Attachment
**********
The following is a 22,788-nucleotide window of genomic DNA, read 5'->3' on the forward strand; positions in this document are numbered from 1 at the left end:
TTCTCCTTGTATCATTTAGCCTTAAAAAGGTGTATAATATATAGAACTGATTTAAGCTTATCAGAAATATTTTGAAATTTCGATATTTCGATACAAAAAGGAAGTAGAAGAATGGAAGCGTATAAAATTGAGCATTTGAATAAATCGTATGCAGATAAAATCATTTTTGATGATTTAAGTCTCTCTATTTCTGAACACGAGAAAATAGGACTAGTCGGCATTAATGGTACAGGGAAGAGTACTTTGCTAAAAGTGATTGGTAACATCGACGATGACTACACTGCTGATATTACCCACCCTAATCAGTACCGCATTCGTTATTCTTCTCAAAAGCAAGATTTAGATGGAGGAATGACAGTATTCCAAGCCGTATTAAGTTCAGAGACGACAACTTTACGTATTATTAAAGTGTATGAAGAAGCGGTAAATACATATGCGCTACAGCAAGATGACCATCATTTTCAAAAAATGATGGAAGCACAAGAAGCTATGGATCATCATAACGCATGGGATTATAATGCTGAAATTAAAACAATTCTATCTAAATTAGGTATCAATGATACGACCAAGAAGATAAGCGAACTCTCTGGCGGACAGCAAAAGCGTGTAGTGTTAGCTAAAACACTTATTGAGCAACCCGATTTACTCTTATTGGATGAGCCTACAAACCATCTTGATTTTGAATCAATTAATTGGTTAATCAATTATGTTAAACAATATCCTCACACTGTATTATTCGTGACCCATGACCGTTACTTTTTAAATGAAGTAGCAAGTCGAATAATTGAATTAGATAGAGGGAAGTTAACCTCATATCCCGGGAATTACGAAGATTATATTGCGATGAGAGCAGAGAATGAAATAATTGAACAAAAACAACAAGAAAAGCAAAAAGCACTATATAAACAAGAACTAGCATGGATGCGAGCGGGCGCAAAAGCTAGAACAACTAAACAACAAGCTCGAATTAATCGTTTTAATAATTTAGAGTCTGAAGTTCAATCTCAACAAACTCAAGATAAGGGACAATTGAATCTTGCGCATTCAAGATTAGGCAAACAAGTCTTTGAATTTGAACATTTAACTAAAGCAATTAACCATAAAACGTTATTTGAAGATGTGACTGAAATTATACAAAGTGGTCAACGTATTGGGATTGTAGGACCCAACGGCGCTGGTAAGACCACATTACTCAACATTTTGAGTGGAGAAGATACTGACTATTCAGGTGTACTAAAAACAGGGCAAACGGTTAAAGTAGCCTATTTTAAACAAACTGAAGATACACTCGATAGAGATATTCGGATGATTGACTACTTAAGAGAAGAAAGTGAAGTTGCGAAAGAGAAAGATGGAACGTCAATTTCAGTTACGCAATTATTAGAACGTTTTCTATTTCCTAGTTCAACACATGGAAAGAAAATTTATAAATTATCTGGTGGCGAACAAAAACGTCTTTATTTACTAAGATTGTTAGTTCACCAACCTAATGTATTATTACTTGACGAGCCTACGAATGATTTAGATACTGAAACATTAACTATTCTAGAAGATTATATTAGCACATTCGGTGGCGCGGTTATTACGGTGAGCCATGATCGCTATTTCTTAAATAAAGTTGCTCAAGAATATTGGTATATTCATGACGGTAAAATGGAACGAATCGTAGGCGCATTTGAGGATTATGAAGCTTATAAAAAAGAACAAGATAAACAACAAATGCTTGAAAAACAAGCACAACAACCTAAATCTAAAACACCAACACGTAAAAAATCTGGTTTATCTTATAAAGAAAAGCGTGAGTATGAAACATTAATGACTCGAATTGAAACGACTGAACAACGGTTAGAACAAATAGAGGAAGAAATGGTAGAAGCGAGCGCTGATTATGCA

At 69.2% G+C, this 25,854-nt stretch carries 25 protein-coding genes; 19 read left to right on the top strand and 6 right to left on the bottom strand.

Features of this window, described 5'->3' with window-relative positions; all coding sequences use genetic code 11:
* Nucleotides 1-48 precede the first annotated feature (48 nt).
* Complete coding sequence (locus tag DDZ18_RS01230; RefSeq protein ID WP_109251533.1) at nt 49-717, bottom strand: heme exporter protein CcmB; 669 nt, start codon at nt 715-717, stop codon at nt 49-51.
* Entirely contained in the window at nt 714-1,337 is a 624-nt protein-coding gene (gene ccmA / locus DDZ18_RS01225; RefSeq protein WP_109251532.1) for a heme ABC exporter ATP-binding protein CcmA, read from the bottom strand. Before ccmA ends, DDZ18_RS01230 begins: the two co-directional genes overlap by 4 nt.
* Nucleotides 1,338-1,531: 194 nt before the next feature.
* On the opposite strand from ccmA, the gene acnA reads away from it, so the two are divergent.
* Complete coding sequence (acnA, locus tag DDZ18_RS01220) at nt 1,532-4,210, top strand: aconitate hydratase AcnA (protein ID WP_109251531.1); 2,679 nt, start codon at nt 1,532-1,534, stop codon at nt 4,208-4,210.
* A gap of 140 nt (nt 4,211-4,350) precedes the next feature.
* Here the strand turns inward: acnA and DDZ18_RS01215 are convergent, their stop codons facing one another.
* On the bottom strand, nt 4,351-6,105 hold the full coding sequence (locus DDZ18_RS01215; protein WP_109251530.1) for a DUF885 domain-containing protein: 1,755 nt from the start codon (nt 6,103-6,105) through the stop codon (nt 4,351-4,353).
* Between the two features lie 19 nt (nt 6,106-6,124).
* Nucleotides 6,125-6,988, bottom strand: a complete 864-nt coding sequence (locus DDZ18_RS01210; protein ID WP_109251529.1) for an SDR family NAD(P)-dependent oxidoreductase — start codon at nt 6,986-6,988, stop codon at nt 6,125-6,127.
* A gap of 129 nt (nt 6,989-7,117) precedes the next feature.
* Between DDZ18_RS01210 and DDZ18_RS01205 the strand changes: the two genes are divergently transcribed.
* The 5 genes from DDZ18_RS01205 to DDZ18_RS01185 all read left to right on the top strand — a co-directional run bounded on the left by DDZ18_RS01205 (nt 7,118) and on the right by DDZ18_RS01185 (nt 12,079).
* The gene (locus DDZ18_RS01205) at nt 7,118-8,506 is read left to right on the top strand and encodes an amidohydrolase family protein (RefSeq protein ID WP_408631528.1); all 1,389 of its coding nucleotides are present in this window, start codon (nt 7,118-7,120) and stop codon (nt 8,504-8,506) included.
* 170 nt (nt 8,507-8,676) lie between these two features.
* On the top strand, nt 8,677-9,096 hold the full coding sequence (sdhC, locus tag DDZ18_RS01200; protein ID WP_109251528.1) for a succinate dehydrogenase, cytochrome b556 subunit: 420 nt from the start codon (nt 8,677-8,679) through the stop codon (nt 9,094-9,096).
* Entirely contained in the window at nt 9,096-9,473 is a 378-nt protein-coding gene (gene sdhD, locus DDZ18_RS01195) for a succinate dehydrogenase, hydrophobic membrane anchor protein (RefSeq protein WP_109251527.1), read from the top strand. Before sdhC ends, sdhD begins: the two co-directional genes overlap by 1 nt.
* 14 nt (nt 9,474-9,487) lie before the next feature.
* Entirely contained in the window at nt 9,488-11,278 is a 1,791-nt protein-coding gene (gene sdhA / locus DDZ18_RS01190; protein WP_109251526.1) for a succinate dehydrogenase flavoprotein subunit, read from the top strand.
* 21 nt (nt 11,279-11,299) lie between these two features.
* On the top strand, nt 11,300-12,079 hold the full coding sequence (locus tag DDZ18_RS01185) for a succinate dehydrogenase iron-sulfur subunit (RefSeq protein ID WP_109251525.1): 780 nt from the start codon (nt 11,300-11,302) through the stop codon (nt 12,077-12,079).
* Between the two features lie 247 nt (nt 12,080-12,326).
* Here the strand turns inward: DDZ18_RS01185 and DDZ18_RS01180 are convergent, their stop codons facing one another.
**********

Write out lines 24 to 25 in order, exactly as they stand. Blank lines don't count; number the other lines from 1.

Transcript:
* Entirely contained in the window at nt 9,488-11,278 is a 1,791-nt protein-coding gene (gene sdhA / locus DDZ18_RS01190; protein WP_109251526.1) for a succinate dehydrogenase flavoprotein subunit, read from the top strand.
* 21 nt (nt 11,279-11,299) lie between these two features.